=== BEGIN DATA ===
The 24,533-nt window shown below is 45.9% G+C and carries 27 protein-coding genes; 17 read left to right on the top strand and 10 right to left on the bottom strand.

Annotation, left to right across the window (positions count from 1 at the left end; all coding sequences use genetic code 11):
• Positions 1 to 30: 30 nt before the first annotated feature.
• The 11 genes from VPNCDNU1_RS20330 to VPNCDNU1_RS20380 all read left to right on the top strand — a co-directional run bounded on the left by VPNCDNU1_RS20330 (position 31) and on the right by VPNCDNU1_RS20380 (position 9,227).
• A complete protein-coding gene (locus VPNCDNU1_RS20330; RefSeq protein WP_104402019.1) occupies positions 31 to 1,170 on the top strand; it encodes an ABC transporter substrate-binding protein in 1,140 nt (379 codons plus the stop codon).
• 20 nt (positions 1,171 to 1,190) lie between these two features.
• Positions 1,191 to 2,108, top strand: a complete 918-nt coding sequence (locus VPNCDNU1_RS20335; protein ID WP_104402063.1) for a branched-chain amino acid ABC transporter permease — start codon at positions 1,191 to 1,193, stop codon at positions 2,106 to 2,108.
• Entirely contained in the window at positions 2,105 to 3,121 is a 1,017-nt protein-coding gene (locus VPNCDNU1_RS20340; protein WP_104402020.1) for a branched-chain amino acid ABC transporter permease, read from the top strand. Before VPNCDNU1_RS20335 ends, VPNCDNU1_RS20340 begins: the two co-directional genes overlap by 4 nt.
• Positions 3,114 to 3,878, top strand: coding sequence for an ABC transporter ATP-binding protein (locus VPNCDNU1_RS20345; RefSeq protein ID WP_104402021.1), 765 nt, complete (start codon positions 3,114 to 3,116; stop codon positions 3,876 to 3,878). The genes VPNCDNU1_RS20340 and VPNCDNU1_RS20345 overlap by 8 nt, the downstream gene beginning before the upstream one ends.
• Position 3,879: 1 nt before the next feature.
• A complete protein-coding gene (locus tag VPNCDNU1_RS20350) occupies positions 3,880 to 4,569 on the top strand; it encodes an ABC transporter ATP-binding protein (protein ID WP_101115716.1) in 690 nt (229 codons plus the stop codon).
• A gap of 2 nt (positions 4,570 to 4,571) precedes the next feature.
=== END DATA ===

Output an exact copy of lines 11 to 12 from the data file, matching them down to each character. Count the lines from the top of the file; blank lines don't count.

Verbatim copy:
• A complete protein-coding gene (locus tag VPNCDNU1_RS20350) occupies positions 3,880 to 4,569 on the top strand; it encodes an ABC transporter ATP-binding protein (protein ID WP_101115716.1) in 690 nt (229 codons plus the stop codon).
• A gap of 2 nt (positions 4,570 to 4,571) precedes the next feature.